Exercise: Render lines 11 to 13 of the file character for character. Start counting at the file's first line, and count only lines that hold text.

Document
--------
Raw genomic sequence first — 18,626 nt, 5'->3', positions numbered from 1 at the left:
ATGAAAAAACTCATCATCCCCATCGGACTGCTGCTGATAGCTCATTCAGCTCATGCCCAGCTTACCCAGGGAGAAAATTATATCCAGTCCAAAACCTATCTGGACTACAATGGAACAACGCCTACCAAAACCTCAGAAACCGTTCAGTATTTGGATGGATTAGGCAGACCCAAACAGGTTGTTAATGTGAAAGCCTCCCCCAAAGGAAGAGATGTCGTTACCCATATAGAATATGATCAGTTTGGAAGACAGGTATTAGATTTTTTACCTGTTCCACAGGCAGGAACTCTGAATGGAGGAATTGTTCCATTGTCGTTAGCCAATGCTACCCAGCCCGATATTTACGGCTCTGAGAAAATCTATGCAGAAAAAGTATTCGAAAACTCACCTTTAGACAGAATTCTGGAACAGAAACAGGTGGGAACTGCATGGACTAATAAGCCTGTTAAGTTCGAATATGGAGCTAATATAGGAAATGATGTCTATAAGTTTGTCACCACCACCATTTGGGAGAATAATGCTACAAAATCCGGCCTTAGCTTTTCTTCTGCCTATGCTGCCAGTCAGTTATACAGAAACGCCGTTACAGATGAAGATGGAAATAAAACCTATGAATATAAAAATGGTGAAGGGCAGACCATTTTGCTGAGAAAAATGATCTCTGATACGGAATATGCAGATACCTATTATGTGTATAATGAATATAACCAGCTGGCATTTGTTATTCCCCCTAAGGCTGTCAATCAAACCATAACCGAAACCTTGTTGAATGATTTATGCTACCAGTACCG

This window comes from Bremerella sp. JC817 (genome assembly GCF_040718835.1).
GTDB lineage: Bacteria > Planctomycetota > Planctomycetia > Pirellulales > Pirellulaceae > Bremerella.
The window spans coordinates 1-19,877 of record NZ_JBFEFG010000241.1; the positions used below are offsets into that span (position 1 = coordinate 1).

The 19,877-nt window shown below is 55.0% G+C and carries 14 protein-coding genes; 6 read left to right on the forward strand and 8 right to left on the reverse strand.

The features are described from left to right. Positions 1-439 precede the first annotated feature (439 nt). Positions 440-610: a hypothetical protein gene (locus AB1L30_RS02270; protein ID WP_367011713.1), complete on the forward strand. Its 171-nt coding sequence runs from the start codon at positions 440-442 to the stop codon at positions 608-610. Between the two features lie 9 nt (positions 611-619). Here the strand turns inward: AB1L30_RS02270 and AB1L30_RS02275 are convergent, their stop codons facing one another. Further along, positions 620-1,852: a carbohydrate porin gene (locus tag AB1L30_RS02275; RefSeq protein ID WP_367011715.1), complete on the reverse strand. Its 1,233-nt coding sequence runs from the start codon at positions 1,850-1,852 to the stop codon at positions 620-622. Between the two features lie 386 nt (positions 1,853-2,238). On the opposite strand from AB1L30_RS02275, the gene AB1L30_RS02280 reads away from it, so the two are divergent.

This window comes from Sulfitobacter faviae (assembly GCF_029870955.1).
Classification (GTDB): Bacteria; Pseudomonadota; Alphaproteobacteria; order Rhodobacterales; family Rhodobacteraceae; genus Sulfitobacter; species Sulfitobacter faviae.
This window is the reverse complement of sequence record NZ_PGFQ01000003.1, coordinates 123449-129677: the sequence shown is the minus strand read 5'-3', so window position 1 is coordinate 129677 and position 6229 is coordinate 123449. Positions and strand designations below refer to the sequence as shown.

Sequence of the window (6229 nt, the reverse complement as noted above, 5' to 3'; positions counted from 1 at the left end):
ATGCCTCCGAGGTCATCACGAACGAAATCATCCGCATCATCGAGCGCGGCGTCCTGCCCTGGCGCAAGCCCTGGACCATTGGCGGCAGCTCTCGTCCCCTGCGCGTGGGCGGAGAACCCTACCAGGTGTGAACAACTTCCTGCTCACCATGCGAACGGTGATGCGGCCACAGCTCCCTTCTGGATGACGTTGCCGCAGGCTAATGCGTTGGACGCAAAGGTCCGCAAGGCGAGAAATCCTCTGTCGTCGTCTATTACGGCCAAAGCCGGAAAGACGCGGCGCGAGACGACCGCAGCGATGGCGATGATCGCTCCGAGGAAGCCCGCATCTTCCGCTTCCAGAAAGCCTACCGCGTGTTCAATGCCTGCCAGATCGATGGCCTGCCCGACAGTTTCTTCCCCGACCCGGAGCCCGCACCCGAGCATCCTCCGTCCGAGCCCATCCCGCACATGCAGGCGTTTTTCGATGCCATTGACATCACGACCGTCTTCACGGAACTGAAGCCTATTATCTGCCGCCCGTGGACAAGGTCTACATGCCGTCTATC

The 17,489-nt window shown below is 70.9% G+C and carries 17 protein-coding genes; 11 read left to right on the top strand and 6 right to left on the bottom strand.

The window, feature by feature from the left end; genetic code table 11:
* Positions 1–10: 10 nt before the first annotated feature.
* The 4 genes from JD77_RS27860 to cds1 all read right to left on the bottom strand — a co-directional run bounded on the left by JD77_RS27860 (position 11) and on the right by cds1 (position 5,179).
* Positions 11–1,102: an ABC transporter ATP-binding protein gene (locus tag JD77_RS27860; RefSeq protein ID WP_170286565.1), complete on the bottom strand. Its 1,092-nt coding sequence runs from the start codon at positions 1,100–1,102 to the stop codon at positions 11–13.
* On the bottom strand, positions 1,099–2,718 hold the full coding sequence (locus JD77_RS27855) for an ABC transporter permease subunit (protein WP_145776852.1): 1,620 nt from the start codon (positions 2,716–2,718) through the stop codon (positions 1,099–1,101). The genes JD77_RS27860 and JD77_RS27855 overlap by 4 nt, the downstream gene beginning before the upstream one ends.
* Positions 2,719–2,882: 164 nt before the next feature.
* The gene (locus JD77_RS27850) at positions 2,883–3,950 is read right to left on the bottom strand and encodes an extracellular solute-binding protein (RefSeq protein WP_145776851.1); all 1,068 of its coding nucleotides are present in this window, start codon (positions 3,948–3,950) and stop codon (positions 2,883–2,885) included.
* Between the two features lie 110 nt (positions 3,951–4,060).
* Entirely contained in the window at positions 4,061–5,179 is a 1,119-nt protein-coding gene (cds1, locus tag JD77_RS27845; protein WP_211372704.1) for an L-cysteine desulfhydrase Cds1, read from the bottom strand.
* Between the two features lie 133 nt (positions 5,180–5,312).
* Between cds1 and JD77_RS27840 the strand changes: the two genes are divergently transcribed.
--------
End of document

Sequence of the window (6229 nt, the reverse complement as noted above, 5' to 3'; positions counted from 1 at the left end):
ATGCCTCCGAGGTCATCACGAACGAAATCATCCGCATCATCGAGCGCGGCGTCCTGCCCTGGCGCAAGCCCTGGACCATTGGCGGCAGCTCTCGTCCCCTGCGCGTGGGCGGAGAACCCTACCAGGTGTGAACAACTTCCTGCTCACCATGCGAACGGTGATGCGGCCACAGCTCCCTTCTGGATGACGTTGCCGCAGGCTAATGCGTTGGACGCAAAGGTCCGCAAGGCGAGAAATCCTCTGTCGTCGTCTATTACGGCCAAAGCCGGAAAGACGCGGCGCGAGACGACCGCAGCGATGGCGATGATCGCTCCGAGGAAGCCCGCATCTTCCGCTTCCAGAAAGCCTACCGCGTGTTCAATGCCTGCCAGATCGATGGCCTGCCCGACAGTTTCTTCCCCGACCCGGAGCCCGCACCCGAGCATCCTCCGTCCGAGCCCATCCCGCACATGCAGGCGTTTTTCGATGCCATTGACATCACGACCGTCTTCACGGAACTGAAGCCTATTATCTGCCGCCCGTGGACAAGGTCTACATGCCGTCTATC

The 17,489-nt window shown below is 70.9% G+C and carries 17 protein-coding genes; 11 read left to right on the top strand and 6 right to left on the bottom strand.